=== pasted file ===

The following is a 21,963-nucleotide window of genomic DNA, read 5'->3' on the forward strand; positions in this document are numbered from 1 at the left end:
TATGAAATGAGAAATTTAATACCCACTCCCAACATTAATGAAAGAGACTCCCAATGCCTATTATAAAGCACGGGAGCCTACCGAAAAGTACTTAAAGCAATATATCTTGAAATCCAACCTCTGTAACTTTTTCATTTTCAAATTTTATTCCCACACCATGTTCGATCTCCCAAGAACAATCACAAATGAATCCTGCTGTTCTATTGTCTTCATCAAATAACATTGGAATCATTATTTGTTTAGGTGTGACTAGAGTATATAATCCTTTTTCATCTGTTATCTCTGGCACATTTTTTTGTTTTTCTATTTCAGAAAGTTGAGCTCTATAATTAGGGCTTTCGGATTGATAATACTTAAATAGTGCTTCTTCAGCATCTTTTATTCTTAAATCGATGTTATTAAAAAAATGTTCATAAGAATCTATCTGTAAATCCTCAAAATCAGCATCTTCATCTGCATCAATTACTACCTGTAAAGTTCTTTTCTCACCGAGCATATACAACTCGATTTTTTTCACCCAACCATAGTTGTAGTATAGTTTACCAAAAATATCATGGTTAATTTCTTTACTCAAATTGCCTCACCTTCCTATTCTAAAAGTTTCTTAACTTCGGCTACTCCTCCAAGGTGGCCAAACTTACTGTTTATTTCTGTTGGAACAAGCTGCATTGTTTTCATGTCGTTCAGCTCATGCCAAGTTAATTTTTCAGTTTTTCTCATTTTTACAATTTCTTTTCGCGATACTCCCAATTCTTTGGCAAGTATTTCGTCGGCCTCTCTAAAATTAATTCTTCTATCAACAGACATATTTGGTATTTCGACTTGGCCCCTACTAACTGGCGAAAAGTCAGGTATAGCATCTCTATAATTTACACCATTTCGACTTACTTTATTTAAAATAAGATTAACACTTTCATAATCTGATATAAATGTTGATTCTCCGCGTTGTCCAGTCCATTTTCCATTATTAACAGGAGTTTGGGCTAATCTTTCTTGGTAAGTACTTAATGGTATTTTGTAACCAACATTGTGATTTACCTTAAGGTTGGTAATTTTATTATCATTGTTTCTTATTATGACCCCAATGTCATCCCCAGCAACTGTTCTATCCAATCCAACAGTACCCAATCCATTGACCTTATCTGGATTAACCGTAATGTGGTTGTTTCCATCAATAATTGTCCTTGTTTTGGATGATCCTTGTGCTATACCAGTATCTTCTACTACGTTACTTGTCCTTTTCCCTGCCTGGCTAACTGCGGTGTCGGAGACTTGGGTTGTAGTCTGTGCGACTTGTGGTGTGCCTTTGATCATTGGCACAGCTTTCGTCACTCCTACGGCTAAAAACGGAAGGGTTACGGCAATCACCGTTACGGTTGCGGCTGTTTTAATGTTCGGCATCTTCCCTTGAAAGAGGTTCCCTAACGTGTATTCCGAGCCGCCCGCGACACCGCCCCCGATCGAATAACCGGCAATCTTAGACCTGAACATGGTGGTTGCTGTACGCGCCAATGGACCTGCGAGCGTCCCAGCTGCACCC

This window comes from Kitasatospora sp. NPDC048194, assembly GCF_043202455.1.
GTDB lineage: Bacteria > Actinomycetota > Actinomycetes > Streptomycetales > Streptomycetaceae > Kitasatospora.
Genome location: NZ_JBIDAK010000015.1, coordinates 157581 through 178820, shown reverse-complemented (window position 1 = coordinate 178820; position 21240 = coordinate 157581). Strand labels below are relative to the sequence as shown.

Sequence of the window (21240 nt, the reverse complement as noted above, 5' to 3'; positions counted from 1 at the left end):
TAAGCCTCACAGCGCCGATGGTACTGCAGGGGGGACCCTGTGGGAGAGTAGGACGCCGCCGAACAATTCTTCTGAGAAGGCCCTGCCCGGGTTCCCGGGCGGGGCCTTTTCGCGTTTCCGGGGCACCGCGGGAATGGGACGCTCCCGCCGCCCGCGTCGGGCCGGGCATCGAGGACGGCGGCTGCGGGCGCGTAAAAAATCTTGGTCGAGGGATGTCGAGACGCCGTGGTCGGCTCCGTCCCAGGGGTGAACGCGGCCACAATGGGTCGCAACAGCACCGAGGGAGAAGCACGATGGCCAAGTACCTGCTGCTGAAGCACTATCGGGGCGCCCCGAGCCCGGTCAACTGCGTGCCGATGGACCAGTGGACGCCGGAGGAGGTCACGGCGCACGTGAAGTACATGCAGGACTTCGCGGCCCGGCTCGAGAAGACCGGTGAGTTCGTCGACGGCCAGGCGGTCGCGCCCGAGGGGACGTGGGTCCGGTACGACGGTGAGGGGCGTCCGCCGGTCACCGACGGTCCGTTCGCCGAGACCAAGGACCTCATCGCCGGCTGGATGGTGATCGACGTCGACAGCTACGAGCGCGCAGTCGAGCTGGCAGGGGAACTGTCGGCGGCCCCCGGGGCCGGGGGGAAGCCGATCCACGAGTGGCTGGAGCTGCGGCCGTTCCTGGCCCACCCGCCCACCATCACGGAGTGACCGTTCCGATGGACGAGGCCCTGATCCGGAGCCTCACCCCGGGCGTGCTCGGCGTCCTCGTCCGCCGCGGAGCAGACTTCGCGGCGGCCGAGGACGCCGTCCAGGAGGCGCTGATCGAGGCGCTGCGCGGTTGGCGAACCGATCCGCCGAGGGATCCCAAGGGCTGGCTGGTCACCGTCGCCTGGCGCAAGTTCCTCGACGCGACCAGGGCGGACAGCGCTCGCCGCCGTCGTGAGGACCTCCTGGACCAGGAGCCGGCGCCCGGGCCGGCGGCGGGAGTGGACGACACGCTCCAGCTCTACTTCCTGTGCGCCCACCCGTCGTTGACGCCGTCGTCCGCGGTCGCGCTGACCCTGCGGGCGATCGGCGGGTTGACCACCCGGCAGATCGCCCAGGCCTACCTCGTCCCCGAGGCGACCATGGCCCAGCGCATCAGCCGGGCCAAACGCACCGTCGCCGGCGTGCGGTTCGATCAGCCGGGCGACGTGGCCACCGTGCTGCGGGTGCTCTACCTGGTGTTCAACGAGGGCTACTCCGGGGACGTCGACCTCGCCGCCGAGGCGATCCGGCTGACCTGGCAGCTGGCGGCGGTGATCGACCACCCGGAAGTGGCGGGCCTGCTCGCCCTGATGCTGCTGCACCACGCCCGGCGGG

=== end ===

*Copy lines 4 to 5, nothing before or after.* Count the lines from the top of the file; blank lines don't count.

GTDB lineage: Bacteria > Actinomycetota > Actinomycetes > Streptomycetales > Streptomycetaceae > Kitasatospora.
Genome location: NZ_JBIDAK010000015.1, coordinates 157581 through 178820, shown reverse-complemented (window position 1 = coordinate 178820; position 21240 = coordinate 157581). Strand labels below are relative to the sequence as shown.